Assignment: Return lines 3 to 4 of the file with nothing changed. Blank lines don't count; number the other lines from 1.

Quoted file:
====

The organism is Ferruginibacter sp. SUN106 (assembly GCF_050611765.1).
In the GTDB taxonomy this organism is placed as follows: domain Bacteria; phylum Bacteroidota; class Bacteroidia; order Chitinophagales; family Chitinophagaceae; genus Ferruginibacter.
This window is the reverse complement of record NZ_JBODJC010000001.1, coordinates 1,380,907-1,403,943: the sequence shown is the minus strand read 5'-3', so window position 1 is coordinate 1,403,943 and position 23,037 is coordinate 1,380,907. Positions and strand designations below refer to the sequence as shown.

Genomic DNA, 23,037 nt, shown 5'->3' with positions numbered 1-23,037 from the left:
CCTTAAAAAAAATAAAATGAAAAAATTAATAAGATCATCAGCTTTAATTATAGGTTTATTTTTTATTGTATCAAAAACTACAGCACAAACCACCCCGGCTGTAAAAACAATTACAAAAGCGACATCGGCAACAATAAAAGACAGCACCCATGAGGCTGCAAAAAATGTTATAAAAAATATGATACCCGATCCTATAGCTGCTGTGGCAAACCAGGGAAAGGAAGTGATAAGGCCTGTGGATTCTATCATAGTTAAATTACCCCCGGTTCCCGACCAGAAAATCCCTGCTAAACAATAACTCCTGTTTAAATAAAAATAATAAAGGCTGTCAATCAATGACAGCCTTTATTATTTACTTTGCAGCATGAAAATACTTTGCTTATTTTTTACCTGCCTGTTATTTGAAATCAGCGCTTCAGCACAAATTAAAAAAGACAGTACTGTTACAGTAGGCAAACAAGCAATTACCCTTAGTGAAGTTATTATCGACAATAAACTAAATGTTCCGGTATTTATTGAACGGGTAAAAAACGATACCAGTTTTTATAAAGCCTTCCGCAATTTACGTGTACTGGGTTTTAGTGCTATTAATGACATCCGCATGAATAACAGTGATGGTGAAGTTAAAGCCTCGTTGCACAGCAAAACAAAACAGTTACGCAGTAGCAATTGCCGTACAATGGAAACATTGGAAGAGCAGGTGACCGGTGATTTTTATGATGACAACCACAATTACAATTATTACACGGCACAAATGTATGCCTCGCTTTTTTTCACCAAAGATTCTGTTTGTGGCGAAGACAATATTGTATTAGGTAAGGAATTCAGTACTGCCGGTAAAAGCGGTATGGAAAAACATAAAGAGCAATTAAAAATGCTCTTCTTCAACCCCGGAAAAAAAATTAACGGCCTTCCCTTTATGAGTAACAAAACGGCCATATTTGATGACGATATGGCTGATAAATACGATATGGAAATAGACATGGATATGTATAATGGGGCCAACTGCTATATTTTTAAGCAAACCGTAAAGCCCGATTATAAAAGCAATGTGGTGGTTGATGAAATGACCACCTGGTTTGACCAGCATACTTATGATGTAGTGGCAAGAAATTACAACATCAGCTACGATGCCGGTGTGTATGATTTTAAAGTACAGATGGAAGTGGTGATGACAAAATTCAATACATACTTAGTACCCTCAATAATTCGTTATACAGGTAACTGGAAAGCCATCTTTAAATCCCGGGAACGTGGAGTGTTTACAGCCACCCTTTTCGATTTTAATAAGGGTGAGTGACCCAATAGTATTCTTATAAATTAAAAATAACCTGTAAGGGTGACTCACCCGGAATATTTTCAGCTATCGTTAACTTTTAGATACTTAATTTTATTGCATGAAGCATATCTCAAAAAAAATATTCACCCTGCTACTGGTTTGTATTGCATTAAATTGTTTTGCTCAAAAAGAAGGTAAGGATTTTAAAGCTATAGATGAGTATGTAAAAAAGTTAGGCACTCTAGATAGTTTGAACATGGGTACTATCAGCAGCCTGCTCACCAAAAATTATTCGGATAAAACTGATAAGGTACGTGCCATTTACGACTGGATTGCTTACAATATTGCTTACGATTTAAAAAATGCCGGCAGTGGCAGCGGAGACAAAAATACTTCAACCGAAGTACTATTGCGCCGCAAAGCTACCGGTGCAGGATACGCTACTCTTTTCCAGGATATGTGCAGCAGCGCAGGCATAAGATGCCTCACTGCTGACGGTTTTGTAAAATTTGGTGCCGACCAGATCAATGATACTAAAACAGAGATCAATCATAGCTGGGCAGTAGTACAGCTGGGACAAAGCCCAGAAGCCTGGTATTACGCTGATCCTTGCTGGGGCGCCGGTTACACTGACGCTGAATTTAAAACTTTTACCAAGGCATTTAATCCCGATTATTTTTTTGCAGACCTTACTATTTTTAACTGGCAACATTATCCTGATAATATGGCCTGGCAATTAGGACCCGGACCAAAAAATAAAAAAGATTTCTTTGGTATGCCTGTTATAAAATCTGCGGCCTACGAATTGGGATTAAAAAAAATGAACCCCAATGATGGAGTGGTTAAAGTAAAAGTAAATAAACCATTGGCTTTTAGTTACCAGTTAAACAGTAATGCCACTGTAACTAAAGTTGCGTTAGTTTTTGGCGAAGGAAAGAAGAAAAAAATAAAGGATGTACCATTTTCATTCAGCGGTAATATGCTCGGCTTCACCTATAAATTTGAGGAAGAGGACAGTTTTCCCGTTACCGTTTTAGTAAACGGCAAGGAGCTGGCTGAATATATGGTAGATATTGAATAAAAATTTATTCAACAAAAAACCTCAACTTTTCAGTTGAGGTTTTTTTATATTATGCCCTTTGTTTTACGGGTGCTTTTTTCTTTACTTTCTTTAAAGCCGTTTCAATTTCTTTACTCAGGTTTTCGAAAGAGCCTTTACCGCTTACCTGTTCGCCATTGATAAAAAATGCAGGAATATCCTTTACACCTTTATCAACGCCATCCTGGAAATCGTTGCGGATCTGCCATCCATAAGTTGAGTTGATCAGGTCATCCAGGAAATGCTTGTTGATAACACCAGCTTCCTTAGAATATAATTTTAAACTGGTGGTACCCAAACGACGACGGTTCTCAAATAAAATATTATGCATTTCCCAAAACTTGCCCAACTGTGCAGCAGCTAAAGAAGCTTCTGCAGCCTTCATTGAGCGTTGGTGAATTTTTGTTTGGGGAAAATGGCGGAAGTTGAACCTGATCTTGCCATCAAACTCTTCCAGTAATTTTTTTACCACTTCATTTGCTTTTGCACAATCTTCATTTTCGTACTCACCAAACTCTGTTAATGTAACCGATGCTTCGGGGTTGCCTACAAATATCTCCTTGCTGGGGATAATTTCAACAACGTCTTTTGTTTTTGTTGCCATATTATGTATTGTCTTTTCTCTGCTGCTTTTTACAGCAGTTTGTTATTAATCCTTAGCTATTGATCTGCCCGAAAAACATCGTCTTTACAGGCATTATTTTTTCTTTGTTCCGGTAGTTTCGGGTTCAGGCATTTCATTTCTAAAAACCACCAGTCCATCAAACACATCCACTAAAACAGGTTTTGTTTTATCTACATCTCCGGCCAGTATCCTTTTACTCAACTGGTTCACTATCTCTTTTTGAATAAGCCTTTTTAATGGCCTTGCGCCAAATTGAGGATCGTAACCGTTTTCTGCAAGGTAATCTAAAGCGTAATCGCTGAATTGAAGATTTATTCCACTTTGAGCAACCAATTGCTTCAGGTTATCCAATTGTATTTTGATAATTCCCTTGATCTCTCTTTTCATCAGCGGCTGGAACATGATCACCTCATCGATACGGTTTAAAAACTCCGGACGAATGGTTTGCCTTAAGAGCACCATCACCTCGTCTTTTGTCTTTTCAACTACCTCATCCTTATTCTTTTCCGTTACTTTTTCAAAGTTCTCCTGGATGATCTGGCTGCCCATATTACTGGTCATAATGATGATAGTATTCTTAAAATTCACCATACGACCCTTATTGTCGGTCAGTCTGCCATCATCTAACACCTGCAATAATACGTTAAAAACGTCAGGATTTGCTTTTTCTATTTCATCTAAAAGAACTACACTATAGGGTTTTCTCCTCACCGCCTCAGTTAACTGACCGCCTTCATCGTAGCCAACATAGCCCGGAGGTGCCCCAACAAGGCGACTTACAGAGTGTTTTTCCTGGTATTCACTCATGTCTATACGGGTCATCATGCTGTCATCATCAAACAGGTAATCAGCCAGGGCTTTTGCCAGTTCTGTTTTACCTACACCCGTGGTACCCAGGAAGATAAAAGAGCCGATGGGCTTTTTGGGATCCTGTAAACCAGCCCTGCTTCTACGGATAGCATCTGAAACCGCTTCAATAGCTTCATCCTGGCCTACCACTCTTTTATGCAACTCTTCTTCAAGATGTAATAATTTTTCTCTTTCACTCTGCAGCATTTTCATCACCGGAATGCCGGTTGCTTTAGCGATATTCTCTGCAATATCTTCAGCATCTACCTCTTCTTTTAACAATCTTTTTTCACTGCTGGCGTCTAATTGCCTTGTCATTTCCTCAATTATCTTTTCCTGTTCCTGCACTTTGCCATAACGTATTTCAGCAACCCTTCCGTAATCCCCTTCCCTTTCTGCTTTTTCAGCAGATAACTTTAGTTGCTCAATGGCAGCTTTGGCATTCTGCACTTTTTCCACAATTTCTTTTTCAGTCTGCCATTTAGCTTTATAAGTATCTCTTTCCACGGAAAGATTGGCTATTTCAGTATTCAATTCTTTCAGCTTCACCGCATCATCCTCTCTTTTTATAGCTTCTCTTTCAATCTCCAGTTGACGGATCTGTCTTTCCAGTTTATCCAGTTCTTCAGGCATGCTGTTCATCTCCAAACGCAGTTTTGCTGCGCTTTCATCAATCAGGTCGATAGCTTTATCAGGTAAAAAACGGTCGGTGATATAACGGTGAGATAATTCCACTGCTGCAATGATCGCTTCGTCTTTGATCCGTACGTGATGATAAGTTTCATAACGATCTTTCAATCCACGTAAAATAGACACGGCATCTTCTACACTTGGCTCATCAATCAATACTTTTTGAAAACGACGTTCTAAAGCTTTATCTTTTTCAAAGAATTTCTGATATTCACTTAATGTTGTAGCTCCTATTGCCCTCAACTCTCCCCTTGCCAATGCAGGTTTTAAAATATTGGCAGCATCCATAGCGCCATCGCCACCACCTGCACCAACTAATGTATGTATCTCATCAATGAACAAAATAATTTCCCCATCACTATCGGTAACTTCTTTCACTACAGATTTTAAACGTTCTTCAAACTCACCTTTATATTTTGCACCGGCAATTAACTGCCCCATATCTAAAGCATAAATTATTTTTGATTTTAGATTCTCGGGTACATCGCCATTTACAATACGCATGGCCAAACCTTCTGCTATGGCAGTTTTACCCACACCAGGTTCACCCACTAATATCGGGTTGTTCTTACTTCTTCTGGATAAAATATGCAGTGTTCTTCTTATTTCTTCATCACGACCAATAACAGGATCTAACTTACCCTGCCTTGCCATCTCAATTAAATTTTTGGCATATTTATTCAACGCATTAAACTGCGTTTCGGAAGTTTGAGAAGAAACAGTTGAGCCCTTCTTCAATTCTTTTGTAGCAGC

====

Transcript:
This window is the reverse complement of record NZ_JBODJC010000001.1, coordinates 1,380,907-1,403,943: the sequence shown is the minus strand read 5'-3', so window position 1 is coordinate 1,403,943 and position 23,037 is coordinate 1,380,907. Positions and strand designations below refer to the sequence as shown.

Genomic DNA, 23,037 nt, shown 5'->3' with positions numbered 1-23,037 from the left: